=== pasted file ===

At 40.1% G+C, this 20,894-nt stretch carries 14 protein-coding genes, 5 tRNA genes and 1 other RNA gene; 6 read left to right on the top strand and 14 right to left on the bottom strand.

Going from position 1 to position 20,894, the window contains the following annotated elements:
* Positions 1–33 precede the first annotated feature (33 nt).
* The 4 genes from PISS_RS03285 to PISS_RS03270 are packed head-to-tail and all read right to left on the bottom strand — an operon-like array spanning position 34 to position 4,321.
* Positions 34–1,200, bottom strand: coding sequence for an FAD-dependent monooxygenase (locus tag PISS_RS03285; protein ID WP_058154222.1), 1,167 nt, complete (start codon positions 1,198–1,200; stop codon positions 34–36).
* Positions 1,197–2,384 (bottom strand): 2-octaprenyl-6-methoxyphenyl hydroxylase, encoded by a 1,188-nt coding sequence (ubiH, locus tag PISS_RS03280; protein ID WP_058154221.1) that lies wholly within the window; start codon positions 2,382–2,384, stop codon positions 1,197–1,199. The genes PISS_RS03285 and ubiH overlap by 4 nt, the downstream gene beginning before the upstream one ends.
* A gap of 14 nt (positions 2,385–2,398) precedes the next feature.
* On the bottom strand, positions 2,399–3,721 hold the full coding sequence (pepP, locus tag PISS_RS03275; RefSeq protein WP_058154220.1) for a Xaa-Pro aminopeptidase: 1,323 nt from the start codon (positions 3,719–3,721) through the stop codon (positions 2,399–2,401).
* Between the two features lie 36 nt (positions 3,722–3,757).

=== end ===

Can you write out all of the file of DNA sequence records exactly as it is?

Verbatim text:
At 40.1% G+C, this 20,894-nt stretch carries 14 protein-coding genes, 5 tRNA genes and 1 other RNA gene; 6 read left to right on the top strand and 14 right to left on the bottom strand.

Going from position 1 to position 20,894, the window contains the following annotated elements:
* Positions 1–33 precede the first annotated feature (33 nt).
* The 4 genes from PISS_RS03285 to PISS_RS03270 are packed head-to-tail and all read right to left on the bottom strand — an operon-like array spanning position 34 to position 4,321.
* Positions 34–1,200, bottom strand: coding sequence for an FAD-dependent monooxygenase (locus tag PISS_RS03285; protein ID WP_058154222.1), 1,167 nt, complete (start codon positions 1,198–1,200; stop codon positions 34–36).
* Positions 1,197–2,384 (bottom strand): 2-octaprenyl-6-methoxyphenyl hydroxylase, encoded by a 1,188-nt coding sequence (ubiH, locus tag PISS_RS03280; protein ID WP_058154221.1) that lies wholly within the window; start codon positions 2,382–2,384, stop codon positions 1,197–1,199. The genes PISS_RS03285 and ubiH overlap by 4 nt, the downstream gene beginning before the upstream one ends.
* A gap of 14 nt (positions 2,385–2,398) precedes the next feature.
* On the bottom strand, positions 2,399–3,721 hold the full coding sequence (pepP, locus tag PISS_RS03275; RefSeq protein WP_058154220.1) for a Xaa-Pro aminopeptidase: 1,323 nt from the start codon (positions 3,719–3,721) through the stop codon (positions 2,399–2,401).
* Between the two features lie 36 nt (positions 3,722–3,757).